BERNALILLO — After several tense, grueling hours discussing multiple redistricting plans that included two new alternative plans, the Sandoval County Commission voted 3-2 on Thursday to OK Plan D as the next commission district map.
Under Plan D, put forth by former Republican legislator Rod Adair through his business New Mexico Demographic Research on Nov. 18, District 3 covers the northern part of Rio Rancho, rather than running along the eastern border as before. Additionally, Algodones moves from District 1 to District 5.
Under Plan D, the District 3 Native American population would be 2.7 percent, a small decrease from the current 2.9 percent, while District 1’s Native population would drop 11.6 percentage points to 4.2 percent.
The District 5 Native American population would increase 10.3 percentage points to 45.6 percent. The District 1 White population would increase 12 percentage points to 51 percent.
See the adopted Plan D map by clicking here.
Republican commissioners Dave Heil, Michael Meek and Jay Block voted for Plan D, while Democrat commissioners Katherine Bruch and Kenneth Eichwald voted against it.
“I’m incredibly disappointed that the commission as a whole did not hear the public comment that was given, both virtually and in the meeting, that the town of Bernalillo remained chopped into more than one district. It was really frustrating,” Bruch told the Observer, adding she thought the tenor of the meeting was problematic. “Pretty hard-hitting here. I just wanted to put it out there.”
Bruch told the commission Thursday’s meeting “was quite contentious in many ways,” adding that she was sorry she didn’t hear the commission “listening with an open heart to what the people were saying.”
During public comments, Democrat state Rep. Derrick Lente, whose district includes Bernalillo and Sandia, Santa Ana, Santa Felipe and Zia pueblos, told the commission his constituents are upset about the process in which the initial maps were produced. He said they don’t agree with Adair’s maps and would rather see fair representation he said the Eichwald-sponsored plan featured.
“The tactics of trying to fracture the town of Bernalillo, to consolidate a tribal voice, are wrong. They’re insulting, and it’s a slap in the face to most indigenous populations of this county,” he said.
Heil sponsored an altered version of Adair’s Plan D.
But in the end, Heil told the Observer the deciding factor in voting for the original Plan D revolved around how Rio Rancho represents 69 percent of the county’s population. He also said the area where NM 528 and US 550 intersect, which is Precinct 74, contains parts of both Rio Rancho and Bernalillo.
In the plan Eichwald sponsored, which was a modified version of a map created by Bernalillo resident and Democratic Party of Sandoval County vice chairman Isaac Chavez, District 3 would cover east-central Rio Rancho. District 5 would cover northern Sandoval County, with a leg coming down west of Rio Rancho to the southern county line.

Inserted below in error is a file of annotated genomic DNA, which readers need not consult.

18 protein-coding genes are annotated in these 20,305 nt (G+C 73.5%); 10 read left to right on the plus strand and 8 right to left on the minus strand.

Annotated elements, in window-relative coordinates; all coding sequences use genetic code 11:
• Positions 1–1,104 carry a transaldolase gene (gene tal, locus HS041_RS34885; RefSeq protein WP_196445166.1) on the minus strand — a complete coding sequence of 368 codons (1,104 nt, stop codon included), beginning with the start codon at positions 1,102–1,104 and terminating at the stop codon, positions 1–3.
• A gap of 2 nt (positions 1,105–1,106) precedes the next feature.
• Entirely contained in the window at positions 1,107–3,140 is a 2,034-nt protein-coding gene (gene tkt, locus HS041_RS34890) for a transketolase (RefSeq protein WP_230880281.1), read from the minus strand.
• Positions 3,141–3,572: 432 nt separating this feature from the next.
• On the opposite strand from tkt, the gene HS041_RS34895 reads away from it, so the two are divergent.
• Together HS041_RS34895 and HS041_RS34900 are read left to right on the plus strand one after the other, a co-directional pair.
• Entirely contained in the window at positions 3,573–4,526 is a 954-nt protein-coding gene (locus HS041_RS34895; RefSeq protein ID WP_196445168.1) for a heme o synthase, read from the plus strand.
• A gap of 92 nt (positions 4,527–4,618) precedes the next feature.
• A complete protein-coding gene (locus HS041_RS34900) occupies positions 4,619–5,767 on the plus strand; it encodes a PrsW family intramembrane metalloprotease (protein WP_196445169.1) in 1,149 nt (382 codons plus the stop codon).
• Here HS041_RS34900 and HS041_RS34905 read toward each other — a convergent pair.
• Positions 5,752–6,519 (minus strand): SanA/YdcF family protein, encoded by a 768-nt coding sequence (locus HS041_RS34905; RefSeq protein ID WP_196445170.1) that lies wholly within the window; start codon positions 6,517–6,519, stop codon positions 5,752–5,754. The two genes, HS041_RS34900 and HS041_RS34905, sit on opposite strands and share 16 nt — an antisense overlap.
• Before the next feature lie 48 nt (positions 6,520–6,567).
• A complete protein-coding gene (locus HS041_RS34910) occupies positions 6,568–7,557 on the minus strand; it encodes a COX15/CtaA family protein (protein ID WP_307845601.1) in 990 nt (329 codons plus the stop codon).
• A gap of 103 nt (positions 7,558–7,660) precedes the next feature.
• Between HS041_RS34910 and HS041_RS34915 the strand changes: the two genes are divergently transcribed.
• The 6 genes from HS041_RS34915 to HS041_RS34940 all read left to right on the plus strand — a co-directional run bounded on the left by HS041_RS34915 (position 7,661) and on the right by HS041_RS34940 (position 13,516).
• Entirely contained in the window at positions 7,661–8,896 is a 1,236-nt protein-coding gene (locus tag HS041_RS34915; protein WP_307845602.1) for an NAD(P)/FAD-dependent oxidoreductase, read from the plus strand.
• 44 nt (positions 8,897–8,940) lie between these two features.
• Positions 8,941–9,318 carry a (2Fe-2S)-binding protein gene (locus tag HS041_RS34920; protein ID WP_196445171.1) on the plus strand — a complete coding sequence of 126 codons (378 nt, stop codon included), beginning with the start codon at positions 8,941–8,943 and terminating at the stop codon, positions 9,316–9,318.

Eichwald told the commission his plan was in response after being informed at last meeting “that the other five maps did not have input from the rural, small and Native communities.” He reached out to the mayors in Bernalillo, Corrales and Cochiti Lake, Native community leaders and constituents from unincorporated areas around I-25, US 550 and NM 528.
He also said his plan aimed to give Sandoval County residents a “clean, understandable district base around the county’s infrastructure and communities of interest.” He added the goal was to produce a commission that’s responsive to the entire county and fairly represents the “diverse and fast-growing population.”
“It was way better than (Chavez’s previous plan) because Chavez’s first one was a serious violation,” Heil said, adding that revised plan better aligned with existing districts.
Block told the Observer he felt the plans Chavez worked on cut the Hispanic, Black, Asian and Native American votes in District 2. He also said he those plans wouldn’t give Rio Rancho three districts.
“I wasn’t going to support that, since we have 70 percent of the (county’s) population,” he said. “I look at Placitas and Corrales very similar (to Rio Rancho) because they’re older communities that are White, and they’re the kind of communities that are close and communities of interest. And they’re not too far away from each other.”
Block also said the Native communities are a strong county voting bloc where they weren’t before, which is why he’s convinced Plan D might lead to a Native commissioner in 2024.
Meek told the Observer he understands the concerns the Native communities brought up regarding the redistricting process, but his constituents in District 3 voiced strong support for Plan D. He also said it’s ultimately about preserving Rio Rancho’s interests.
“I think it’s hard to take a lot of different people’s opinion and make it work for you… But you can’t shove us all together,” he said. “There’s no way to make everybody happy, because it is political in the end, right? People are elected to make the decision, and those people told me what they want.”
Going forward, Meek said he’d like to see more conversations with the Pueblos happen.
“I would help any of them if I knew what the concerns were, but right now I haven’t heard any until (Thursday’s) meeting,” he said.
Eichwald declined to comment to the Observer.